## ~williamvds/university

a81d20700a0ecf9560eb6c57ff38c2b5829a6645 — williamvds 6 years ago
```afp notes
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+# Functors
+
+class Functor f where
+  fmap :: (a -> b) -> f a -> f b
+```
+
+## Examples
+
+### Maybe
+
+instance Functor Maybe where
+  -- fmap :: (a -> b) -> Maybe a -> Maybe b
+  fmap _ Nothing  = Nothing
+  fmap g (Just x) = Just (g x)
+```
+
+### Lists
+
+instance Functor [] where
+  -- fmap :: (a -> b) -> [a] -> [b]
+  fmap = map
+```
+- Applies a function to all elements
+
+## Laws
+fmap id      = id
+fmap (g . h) = fmap g . fmap h
+```
+- 1st: `fmap` preserves the identity function
+- 2nd: `fmap` preserves function composition
+
+
+# Applicative Functors
+- Allow mapping a function with any number of arguments, rather than just ones
+with a single argument
+
+class Functor f => Applicative f where
+  pure :: a -> f a
+  (<*>) :: f (a -> b) -> f a -> f b
+```
+
+## Examples
+
+### Maybe
+
+instance Applicative Maybe where
+  -- pure :: a -> Maybe a
+  pure = Just
+  -- (<*>) :: Maybe (a -> b) -> Maybe a -> Maybe b
+  Nothing  <*> _   = Nothing
+  (Just g) <*> mx  = fmap g mx
+
+> pure (+1) <*> Just 1
+Just 2
+> pure (+) <*> Just 1 <*> Just 2
+Just 3
+> pure (+) <*> Nothing <*> Just 2
+Nothing
+```
+- Supports _exceptional_ programming - applying pure functions to arguments
+which may fail
+
+### Lists
+instance Applicative [] where
+  -- pure :: a -> [a]
+  pure x = [x]
+  -- (<*>) :: [a -> b] -> [a] -> [b]
+  gs <*> xs = [g x | g <- gs, x <- xs]
+
+> pure (+1) <*> [1,2,3]
+[2,3,4]
+> pure (+) <*> [1] <*> [2]
+[3]
+> pure (*) <*> [1,2] <*> [3,4]
+[3,4,6,8]
+```
+-- Applicative style for lists takes a list of functions and a list of
+arguments, applying each in turn and returning a list of all results
+
+## Laws
+
+pure id <*> x 	= x
+pure (g x) 		  = pure g <*> pure x
+x <*> pure y 	  = pure (\g -> g y) <*> x
+x <*> (y <*> z) = (pure (.) <*> x <*> y) <*> z
+```
+- 1st: `pure` preserves the identity function - applying `pure` to it gives
+an applicative version of it
+- 2nd: `pure` preserves function application - it distributes over normal
+function application to give applicative application
+- 3rd: When an effectful function is applied to a pure argument, the order
+in which the components are evaluated doesn't matter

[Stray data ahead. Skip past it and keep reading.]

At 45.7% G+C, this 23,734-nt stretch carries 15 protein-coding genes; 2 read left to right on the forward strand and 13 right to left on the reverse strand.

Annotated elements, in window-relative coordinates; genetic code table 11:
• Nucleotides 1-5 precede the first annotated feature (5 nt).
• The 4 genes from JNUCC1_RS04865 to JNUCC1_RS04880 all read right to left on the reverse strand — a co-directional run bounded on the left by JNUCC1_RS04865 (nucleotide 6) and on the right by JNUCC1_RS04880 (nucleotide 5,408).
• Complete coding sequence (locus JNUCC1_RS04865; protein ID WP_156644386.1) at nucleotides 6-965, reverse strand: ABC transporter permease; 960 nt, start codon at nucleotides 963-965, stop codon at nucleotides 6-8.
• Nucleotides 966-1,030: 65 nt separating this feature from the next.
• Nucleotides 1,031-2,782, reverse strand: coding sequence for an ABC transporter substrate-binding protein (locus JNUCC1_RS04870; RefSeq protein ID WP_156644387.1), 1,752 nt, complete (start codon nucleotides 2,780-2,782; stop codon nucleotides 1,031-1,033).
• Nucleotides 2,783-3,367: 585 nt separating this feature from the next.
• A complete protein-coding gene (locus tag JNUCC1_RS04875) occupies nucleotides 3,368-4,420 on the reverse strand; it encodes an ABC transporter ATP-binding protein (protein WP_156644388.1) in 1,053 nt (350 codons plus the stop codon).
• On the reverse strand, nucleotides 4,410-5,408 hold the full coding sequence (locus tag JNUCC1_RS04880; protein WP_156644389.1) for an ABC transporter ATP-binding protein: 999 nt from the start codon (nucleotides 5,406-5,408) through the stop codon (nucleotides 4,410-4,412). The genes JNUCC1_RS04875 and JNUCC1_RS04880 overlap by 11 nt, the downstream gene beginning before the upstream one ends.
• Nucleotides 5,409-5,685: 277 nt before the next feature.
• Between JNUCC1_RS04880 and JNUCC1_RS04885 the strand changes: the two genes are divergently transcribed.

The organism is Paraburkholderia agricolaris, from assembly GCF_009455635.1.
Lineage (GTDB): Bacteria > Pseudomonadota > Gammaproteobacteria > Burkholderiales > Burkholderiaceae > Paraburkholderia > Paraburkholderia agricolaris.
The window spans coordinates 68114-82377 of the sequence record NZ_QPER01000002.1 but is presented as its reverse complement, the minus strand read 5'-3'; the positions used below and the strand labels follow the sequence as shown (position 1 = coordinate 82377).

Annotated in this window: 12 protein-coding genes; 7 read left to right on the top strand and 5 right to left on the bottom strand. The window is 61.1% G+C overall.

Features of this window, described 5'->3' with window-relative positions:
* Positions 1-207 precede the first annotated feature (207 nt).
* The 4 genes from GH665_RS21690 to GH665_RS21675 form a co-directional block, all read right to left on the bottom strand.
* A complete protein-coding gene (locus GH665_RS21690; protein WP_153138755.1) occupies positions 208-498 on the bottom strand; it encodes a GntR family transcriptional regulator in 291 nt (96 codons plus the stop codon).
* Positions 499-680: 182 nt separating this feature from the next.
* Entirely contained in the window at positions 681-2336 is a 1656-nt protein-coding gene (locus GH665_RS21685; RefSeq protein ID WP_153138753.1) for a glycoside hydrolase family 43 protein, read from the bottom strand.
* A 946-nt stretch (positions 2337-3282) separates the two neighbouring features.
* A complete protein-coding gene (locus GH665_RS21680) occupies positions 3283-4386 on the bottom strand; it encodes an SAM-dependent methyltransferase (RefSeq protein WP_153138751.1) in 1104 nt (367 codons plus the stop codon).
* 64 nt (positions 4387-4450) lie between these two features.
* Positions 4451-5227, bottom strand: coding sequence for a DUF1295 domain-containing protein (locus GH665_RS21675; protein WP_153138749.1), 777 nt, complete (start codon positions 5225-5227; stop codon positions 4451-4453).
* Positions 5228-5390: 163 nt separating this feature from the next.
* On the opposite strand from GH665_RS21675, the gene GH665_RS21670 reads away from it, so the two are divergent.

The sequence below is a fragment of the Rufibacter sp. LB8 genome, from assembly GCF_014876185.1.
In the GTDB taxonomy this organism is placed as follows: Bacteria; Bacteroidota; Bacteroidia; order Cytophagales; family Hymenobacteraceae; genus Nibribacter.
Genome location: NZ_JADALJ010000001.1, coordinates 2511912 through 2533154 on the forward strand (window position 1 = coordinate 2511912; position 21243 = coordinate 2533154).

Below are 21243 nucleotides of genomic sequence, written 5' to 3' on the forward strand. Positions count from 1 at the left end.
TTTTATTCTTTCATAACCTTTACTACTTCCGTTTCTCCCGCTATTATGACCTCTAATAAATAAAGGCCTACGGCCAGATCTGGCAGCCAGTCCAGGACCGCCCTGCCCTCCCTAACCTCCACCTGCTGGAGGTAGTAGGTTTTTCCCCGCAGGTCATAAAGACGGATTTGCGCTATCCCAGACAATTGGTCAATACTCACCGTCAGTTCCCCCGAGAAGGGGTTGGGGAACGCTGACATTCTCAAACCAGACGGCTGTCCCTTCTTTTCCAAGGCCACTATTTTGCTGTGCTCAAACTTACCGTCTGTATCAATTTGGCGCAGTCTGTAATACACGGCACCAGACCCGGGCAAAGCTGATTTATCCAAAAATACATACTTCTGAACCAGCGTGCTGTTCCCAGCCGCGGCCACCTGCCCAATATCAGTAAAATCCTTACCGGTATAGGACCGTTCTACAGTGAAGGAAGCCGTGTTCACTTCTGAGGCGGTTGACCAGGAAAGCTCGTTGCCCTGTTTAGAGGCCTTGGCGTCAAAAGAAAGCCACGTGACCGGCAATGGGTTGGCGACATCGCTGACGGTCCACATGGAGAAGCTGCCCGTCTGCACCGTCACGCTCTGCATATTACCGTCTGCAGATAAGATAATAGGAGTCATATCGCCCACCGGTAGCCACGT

+- 4th: (Compensating for types) `<*>` is associative
+
+Comes from a branch of mathematics called _branch theory_.
+class Applicative m => Monad m where
+  (>>=) :: m a -> (a -> m b) -> mb
+  return :: a -> ma
+  return = pure
+```
+
+## Examples
+
+### Maybe
+  -- (>>=) :: Maybe a -> (a -> Maybe b) -> Maybe b
+  Nothing  >>= f = Nothing
+  (Just x) >>= f = f x
+```
+
+### Lists
+  -- (>>=) :: [a] -> (a -> [b]) -> [b]
+  [] >>= f = []
+  xs >>= f = concat \$ map f xs -- (map f xs) :: [[b]], use concat to flatten
+           = [y | x <- xs, y <- f x]
+
+> pairs [1, 2] [3, 4]
+[(1, 3), (1, 4), (2, 3), (2, 4)]
+
+-- The cartesian product of two lists
+pairs :: [a] -> [b] -> [(a, b)]
+pairs xs ys = do x <- xs
+                 y <- ys
+                 return (x,y)
+            = xs >>= \x ->
+              ys >>= \y ->
+              return (x, y)
+-- similar to list comprehension [(x, y) | x <- xs, y <- ys]
+```
+
+List comprehensions are useful only to lists, whereas the do notation is general
+
+### State
+type State = ...
+type ST = State -> State -- state transformer: take current state and return new
+type ST a = State -> (a, State) -- typed state transformer, of what is returned
+
+Char -> ST Int
+= Char -> State -> (Int, State)
+-- ST abstracts away the state from the function type
+
+type ST a = State -> (a, State)
+
+-- Needs to be data in order to make a class definition
+newtype ST a = S(State -> (a, State))
+
+-- Get rid of 'dummy' constructor
+app (S st) s = st s
+
+-- TODO create functor and applicative
+
+  -- return :: a -> ST a
+  return x = S (\s -> (x, s))
+  -- s is the only State available, x is of type a
+
+  -- (>>=) :: ST a -> (a -> ST b) -> ST b
+  st >> f = S (\s -> let (x, s') = app st s
+                     in app (f x) s')
+  -- state transformer applied to s, returning value x and new state s'
+  -- apply f to x and s', returning two new values (eg names y and s'')
+```
+## Laws
+return x >>= f = f x
+mx >>= return  = mx
+```
+- Link between `return` and `>>=`
+- 1st: `return`ing a value and feeding it into a monadic function = applying
+the function to the value
+- 2nd: Feeding the result of a monadic computation into `return` is the same
+as performing the computation
+- `return` is the identity for `>>=`
+